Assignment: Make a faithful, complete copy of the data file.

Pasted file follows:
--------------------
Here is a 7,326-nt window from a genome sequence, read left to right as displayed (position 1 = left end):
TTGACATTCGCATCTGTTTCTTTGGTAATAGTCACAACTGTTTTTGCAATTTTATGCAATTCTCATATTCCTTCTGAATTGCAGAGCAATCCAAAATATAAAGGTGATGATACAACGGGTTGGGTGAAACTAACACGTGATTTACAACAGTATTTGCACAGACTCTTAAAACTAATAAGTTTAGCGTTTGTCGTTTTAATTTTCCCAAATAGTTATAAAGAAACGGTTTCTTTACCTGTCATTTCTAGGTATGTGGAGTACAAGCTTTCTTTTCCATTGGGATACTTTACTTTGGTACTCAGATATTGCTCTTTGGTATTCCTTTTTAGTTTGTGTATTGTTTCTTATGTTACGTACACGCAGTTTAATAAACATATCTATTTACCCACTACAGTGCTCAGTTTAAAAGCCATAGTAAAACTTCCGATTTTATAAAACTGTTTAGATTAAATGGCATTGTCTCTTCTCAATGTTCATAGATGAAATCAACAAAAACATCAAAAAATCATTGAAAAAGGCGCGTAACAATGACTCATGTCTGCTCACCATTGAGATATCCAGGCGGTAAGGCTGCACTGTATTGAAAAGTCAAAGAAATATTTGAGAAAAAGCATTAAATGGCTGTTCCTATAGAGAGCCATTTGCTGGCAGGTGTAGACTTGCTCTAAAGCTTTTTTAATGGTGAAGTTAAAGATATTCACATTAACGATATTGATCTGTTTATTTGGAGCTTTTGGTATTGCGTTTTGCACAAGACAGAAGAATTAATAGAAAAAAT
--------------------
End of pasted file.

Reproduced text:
Here is a 7,326-nt window from a genome sequence, read left to right as displayed (position 1 = left end):
TTGACATTCGCATCTGTTTCTTTGGTAATAGTCACAACTGTTTTTGCAATTTTATGCAATTCTCATATTCCTTCTGAATTGCAGAGCAATCCAAAATATAAAGGTGATGATACAACGGGTTGGGTGAAACTAACACGTGATTTACAACAGTATTTGCACAGACTCTTAAAACTAATAAGTTTAGCGTTTGTCGTTTTAATTTTCCCAAATAGTTATAAAGAAACGGTTTCTTTACCTGTCATTTCTAGGTATGTGGAGTACAAGCTTTCTTTTCCATTGGGATACTTTACTTTGGTACTCAGATATTGCTCTTTGGTATTCCTTTTTAGTTTGTGTATTGTTTCTTATGTTACGTACACGCAGTTTAATAAACATATCTATTTACCCACTACAGTGCTCAGTTTAAAAGCCATAGTAAAACTTCCGATTTTATAAAACTGTTTAGATTAAATGGCATTGTCTCTTCTCAATGTTCATAGATGAAATCAACAAAAACATCAAAAAATCATTGAAAAAGGCGCGTAACAATGACTCATGTCTGCTCACCATTGAGATATCCAGGCGGTAAGGCTGCACTGTATTGAAAAGTCAAAGAAATATTTGAGAAAAAGCATTAAATGGCTGTTCCTATAGAGAGCCATTTGCTGGCAGGTGTAGACTTGCTCTAAAGCTTTTTTAATGGTGAAGTTAAAGATATTCACATTAACGATATTGATCTGTTTATTTGGAGCTTTTGGTATTGCGTTTTGCACAAGACAGAAGAATTAATAGAAAAAAT